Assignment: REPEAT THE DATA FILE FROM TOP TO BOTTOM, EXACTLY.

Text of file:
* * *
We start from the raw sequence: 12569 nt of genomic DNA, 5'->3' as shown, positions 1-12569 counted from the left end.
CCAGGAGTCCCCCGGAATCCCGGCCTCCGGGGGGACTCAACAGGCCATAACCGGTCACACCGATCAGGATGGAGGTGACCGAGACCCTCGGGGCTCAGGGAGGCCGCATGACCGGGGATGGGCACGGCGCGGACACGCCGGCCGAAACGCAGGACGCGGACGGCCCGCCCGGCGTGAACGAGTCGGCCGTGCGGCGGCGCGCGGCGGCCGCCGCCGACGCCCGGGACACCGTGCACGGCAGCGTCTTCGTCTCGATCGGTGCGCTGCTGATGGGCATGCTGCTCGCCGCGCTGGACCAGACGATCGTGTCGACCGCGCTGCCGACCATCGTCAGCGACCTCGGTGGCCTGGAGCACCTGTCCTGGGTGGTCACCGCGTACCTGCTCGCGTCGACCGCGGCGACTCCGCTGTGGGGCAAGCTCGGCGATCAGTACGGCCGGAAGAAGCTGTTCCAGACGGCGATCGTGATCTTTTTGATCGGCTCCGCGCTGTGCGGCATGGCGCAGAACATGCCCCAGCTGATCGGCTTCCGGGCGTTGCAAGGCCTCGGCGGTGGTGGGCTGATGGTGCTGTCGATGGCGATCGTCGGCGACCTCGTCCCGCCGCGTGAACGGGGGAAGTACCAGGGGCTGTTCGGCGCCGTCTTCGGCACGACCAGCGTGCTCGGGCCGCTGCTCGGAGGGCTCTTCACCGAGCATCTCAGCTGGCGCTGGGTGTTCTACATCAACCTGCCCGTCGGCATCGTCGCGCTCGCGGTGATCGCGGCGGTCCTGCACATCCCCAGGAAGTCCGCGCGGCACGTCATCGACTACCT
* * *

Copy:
We start from the raw sequence: 12569 nt of genomic DNA, 5'->3' as shown, positions 1-12569 counted from the left end.
CCAGGAGTCCCCCGGAATCCCGGCCTCCGGGGGGACTCAACAGGCCATAACCGGTCACACCGATCAGGATGGAGGTGACCGAGACCCTCGGGGCTCAGGGAGGCCGCATGACCGGGGATGGGCACGGCGCGGACACGCCGGCCGAAACGCAGGACGCGGACGGCCCGCCCGGCGTGAACGAGTCGGCCGTGCGGCGGCGCGCGGCGGCCGCCGCCGACGCCCGGGACACCGTGCACGGCAGCGTCTTCGTCTCGATCGGTGCGCTGCTGATGGGCATGCTGCTCGCCGCGCTGGACCAGACGATCGTGTCGACCGCGCTGCCGACCATCGTCAGCGACCTCGGTGGCCTGGAGCACCTGTCCTGGGTGGTCACCGCGTACCTGCTCGCGTCGACCGCGGCGACTCCGCTGTGGGGCAAGCTCGGCGATCAGTACGGCCGGAAGAAGCTGTTCCAGACGGCGATCGTGATCTTTTTGATCGGCTCCGCGCTGTGCGGCATGGCGCAGAACATGCCCCAGCTGATCGGCTTCCGGGCGTTGCAAGGCCTCGGCGGTGGTGGGCTGATGGTGCTGTCGATGGCGATCGTCGGCGACCTCGTCCCGCCGCGTGAACGGGGGAAGTACCAGGGGCTGTTCGGCGCCGTCTTCGGCACGACCAGCGTGCTCGGGCCGCTGCTCGGAGGGCTCTTCACCGAGCATCTCAGCTGGCGCTGGGTGTTCTACATCAACCTGCCCGTCGGCATCGTCGCGCTCGCGGTGATCGCGGCGGTCCTGCACATCCCCAGGAAGTCCGCGCGGCACGTCATCGACTACCT